The mechanics are working on the cars in the center of the "town square" and most of the manufacturing process is manual. When we visited, three Huayra Rs were being built, someone was working on a dark blue Huayra with a Zonda Revo Barchetta parked on the side, likely waiting for its finishing touches. A full-scale Huayra R was there too.
On the other side of the factory there were a few models likely sent back to the factory for maintenance or repairs – a gray Huayra BC Pacchetto Tempesta, an orange Zonda Cinque and a yellow Zonda Cinque Roadster. The tour covered the history of Pagani, its beginnings, the models, the present day and also the manufacturing process.
There are a few things to keep in mind before visiting. Entry to the museum is $18 and is purchasable at the entrance. There is no need to book, but the guided tour of the museum and factory must be booked (time and date) and costs $55. That entry covers the entry to the museum too. Pictures and filming are fine anywhere except inside the factory, and you are not allowed to touch the exhibits.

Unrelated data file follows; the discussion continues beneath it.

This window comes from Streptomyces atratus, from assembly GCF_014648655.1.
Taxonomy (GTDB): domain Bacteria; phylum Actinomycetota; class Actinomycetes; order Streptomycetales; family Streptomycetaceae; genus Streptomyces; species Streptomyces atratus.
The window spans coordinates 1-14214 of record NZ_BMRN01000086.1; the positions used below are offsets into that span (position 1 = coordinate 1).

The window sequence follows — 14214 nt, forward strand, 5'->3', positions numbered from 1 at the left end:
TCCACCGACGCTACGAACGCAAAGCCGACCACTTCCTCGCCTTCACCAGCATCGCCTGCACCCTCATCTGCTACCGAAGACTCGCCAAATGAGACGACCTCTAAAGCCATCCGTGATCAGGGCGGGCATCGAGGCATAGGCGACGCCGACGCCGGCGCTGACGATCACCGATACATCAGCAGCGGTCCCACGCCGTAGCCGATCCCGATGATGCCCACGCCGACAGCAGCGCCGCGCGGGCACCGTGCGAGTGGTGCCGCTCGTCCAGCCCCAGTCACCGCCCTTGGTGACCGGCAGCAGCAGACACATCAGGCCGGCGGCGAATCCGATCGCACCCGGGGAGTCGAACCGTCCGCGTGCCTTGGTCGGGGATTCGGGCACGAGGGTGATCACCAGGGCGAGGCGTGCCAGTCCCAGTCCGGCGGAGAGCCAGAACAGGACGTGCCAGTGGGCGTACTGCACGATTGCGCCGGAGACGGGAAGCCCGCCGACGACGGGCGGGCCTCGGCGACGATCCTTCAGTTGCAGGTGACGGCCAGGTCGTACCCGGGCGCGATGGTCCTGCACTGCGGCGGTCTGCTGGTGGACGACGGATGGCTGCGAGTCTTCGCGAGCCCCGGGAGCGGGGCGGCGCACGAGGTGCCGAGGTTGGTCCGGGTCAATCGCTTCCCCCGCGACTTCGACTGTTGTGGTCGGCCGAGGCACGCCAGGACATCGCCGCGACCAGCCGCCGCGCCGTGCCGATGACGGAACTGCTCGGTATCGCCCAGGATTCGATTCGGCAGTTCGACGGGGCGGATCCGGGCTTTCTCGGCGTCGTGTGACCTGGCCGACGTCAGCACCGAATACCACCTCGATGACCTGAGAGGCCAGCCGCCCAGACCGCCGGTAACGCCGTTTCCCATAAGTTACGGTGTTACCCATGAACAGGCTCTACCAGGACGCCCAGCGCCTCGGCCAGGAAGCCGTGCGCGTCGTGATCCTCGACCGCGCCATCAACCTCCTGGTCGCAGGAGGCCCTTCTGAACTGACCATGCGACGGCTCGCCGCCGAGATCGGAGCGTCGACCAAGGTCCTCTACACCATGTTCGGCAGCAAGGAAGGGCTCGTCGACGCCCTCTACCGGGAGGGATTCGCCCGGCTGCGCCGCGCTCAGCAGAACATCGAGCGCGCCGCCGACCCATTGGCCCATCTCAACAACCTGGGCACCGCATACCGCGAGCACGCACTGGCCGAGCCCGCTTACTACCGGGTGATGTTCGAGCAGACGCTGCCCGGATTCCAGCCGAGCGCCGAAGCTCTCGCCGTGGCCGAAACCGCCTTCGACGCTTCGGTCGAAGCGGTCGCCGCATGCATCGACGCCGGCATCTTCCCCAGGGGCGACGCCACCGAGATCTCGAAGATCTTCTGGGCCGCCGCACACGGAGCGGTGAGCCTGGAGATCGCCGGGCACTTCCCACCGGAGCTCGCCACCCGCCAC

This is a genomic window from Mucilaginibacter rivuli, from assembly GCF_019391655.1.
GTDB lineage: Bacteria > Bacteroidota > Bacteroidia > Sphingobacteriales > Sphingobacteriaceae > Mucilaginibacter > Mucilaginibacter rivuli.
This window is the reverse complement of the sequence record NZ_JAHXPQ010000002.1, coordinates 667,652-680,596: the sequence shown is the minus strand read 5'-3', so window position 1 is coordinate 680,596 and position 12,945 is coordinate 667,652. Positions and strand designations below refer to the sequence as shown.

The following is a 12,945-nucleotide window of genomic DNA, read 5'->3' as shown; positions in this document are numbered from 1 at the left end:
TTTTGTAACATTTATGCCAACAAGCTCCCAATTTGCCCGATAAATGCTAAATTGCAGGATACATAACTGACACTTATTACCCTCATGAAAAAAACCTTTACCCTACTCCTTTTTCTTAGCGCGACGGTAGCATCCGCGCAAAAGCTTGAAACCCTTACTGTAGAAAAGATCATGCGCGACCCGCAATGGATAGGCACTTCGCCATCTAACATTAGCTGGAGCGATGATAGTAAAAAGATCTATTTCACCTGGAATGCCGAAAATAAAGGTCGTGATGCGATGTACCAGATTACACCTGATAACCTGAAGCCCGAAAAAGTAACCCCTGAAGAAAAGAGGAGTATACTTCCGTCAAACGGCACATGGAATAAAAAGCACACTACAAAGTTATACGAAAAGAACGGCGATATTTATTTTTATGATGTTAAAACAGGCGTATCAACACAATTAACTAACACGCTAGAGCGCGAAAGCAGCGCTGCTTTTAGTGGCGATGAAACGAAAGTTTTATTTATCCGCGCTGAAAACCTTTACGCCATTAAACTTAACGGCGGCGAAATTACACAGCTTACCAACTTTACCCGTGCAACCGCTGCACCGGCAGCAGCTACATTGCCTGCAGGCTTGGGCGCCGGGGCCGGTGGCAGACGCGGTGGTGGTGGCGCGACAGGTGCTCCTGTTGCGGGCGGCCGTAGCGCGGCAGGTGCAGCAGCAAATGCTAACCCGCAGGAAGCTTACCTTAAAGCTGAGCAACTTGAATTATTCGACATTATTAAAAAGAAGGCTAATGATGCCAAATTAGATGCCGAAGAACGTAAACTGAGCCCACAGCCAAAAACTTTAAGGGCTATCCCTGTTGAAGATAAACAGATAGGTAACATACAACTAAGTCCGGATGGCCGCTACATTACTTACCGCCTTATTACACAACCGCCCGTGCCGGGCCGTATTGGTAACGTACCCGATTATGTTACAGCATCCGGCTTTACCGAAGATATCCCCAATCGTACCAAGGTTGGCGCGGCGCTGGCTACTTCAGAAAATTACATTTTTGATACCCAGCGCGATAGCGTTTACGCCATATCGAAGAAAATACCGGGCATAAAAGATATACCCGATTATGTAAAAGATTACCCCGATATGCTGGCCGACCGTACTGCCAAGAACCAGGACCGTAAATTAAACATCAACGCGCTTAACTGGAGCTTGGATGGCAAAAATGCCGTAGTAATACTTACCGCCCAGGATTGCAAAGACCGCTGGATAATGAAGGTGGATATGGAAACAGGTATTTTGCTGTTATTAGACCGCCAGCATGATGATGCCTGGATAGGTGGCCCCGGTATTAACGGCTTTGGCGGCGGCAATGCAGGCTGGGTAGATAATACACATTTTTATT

To get to the museum, it is a good idea to rent a car and visit the other museums and venues around the area too. "Motor Valley" covers basically the whole province of Emilia-Romagna, so it takes a few days to visit everything, but two to three for the main ones (Museo Horacio Pagani, Museo Ferrari in Maranello, Museo Enzo Ferrari in Modena and MUDETEC, the Lamborghini museum). The Imola circuit, the Ducati museum, the Umberto Panini collection, the Dallara Academy and a few small other sites are in the area too.
A young Romanian car enthusiast currently working in the UK, one of the main hubs of automotive and motorsport culture. He started writing posts on Instagram under the Car Historian page, and more recently under Carrozzeria Italiana too. He has a specific interest in classic Italian cars, but with plenty of knowledge about other topics too. He is a regular to the Goodwood Festival of Speed, but also went and covered Le Mans Classic, Motor Valley in Italy and many other smaller events in Europe.